A bill to create a Department of Homeland Security was taken up by the Senate Tuesday, but current security chief Tom Ridge told NBC's "Today" show that he'd recommend that President Bush veto it in its present form. Majority Democrats in the Senate disagree with Bush's demands for greater flexibility in hiring and reassigning the 170,000 federal workers who would be employed by the Cabinet-level agency. Congress also is working to approve a federal budget before lawmakers return home early next month to campaign for elections in November.

"There is no specific, credible information" to indicate a new terrorist attack will be carried out against the US or its interests on the Sept. 11 anniversary, Ridge said in an ABC interview. He added that while the country has become "considerably safer" in the past year, more work remains to be done to improve security. (Related story, page 1.)

Manufacturing activity in the US grew slightly in August, the seventh straight monthly increase, an industry group reported. The Institute for Supply Management of Tempe, Ariz., said its index of factory business activity held steady at 50.5 last month. A reading above 50 indicates growth. However, many analysts had expected a rise to 51.6.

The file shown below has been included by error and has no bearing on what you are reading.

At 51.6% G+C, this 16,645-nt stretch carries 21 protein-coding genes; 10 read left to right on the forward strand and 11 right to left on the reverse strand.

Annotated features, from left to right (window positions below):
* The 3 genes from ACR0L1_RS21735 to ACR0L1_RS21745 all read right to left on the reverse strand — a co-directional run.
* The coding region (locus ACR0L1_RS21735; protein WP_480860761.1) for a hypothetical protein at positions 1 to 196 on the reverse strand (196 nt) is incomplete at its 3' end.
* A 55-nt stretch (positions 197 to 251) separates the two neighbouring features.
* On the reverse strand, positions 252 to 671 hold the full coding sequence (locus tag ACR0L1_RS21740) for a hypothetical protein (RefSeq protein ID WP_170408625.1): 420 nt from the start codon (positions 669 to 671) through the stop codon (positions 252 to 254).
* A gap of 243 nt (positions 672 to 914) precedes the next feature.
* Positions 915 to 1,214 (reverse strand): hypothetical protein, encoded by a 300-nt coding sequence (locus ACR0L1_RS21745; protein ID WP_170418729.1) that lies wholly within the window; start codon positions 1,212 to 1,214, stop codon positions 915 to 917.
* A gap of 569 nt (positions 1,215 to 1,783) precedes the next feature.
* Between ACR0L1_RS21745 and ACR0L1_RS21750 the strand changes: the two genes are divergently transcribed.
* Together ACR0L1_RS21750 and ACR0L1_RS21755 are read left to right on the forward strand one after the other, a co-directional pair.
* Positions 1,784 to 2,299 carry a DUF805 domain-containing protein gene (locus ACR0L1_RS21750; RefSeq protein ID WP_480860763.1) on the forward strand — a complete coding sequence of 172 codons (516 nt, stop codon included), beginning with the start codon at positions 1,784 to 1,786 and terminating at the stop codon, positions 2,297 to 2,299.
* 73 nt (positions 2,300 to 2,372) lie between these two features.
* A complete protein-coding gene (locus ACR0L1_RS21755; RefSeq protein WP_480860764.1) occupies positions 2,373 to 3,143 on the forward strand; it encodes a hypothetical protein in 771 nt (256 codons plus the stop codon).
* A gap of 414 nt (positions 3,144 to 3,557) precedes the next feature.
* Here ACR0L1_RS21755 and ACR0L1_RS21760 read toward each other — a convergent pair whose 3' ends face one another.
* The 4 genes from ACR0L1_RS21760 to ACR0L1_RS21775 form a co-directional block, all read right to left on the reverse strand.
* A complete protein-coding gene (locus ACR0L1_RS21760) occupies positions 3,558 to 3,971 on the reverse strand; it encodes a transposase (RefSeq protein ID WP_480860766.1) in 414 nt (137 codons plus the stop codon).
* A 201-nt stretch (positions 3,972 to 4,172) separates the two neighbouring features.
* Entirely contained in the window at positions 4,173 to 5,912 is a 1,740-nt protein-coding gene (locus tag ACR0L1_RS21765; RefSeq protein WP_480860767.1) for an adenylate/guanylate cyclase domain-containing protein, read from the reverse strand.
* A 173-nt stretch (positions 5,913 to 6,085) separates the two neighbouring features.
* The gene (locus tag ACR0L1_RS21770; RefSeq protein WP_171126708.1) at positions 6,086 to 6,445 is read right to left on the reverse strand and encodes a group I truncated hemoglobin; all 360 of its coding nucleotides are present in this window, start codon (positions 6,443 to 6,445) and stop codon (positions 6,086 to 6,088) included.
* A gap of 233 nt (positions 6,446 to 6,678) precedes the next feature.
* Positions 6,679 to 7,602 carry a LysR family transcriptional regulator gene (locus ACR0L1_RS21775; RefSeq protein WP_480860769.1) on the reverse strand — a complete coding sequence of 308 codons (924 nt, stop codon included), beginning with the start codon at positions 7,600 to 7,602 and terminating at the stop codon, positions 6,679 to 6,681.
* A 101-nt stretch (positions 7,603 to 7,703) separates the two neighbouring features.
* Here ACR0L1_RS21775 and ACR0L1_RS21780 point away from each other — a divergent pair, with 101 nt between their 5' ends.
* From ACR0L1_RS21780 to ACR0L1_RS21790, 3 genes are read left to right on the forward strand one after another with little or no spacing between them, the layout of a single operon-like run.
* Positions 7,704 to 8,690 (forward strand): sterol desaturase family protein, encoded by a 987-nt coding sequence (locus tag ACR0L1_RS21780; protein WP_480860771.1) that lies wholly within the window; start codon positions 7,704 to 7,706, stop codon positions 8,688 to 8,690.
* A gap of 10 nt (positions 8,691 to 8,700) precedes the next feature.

After a tornado leveled much of downtown, Ladysmith, Wis., was declared a disaster area by Gov. Scott McCallum (R), who planned to visit the town as the Monitor went to press. Forty people were hurt by the twister, which destroyed or damaged some 60 homes, businesses, and churches, like the one above, and tore the roof off the fire department. It was part of a larger storm that generated at least one other tornado, in a rural area near Wausau.

The Navy was to begin 23 days of its controversial exercises on Vieques island off Puerto Rico – the first since April. Activists opposed to the island's use as a bombing range, who have staged previous invasions of the site, said they had no plans for disruptive protests because of tougher penalties imposed in the wake of the Sept. 11 terrorist attacks.

Pop star Lance Bass may not be able to make his high-profile visit to the International Space Station next month after all. The 'N Sync singer was asked to leave Russia's Star City cosmonaut training facility after failing to pay the $20 million fee for the trip. If the voyage eventually goes ahead, he'd be the youngest person in space and the third tourist to visit the station via a Russian launch.

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